“Two good teams playing hard, and they were very respectful anytime they did disagree,” Barrett said. “That part of it was nice, because it’s not always that way.”
The play on the field was sloppy at times; both teams scored in the 13th inning on an infield hit and a throwing error. But Barrett and his crew had a clean, mostly quiet performance, just how umpires want it.
To help make it through, Barrett received regular supplies of water and Gatorade from the ball boy, Javier Herrera, whom he called “the M.V.P.” of the night. Herrera supplied Barrett with about 30 dozen baseballs, Barrett said, hundreds more than he needs for a typical nine-inning game, which requires 10 to 12 dozen.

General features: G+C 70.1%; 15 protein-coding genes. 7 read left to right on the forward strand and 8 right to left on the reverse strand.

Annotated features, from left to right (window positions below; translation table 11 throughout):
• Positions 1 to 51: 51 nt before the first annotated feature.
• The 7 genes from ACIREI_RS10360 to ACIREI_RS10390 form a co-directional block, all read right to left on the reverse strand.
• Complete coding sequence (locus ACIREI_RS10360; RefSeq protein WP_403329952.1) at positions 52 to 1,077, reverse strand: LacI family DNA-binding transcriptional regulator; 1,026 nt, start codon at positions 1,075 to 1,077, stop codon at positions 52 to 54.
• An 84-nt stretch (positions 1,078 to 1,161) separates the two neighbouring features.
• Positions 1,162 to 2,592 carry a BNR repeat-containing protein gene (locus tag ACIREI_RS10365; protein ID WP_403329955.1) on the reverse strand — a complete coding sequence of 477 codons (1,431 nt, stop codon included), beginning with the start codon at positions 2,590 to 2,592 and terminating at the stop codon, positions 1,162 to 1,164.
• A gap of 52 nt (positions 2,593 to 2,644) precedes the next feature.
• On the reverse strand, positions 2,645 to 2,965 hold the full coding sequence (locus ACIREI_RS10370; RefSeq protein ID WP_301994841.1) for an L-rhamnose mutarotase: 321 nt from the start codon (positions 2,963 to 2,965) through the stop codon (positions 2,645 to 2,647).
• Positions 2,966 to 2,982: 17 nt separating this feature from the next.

Barrett also steeled himself through prayer, as Orel Hershiser did on the bench in Game 5 of the 1988 World Series, the last time the Dodgers won it all. Barrett earned a master’s degree in biblical studies from Trinity College of the Bible in Indiana in 2013 — his dissertation was titled: “An Investigation of Faith as a Life Principle in the Lives of Major League Umpires” — and he is an ordained minister.
“For me it’s a lot of prayer, it’s quoting verses in my head, and that just helps me stay focused, stay locked in,” Barrett said, mentioning the verse he leaned on most in Game 3: “‘I can do all things through Christ who strengthens me.’ And it’s like, ‘You can do this.’ ”
He did, but he managed only about six hours’ sleep after the game. Fieldin Culbreth, the left-field umpire for Game 3, had even less — about five hours, he said, because his legs ached so much. The adrenaline of the World Series, and the knowledge that the long off-season is almost upon them, helps the umpires stay strong. Everyone has some discomfort.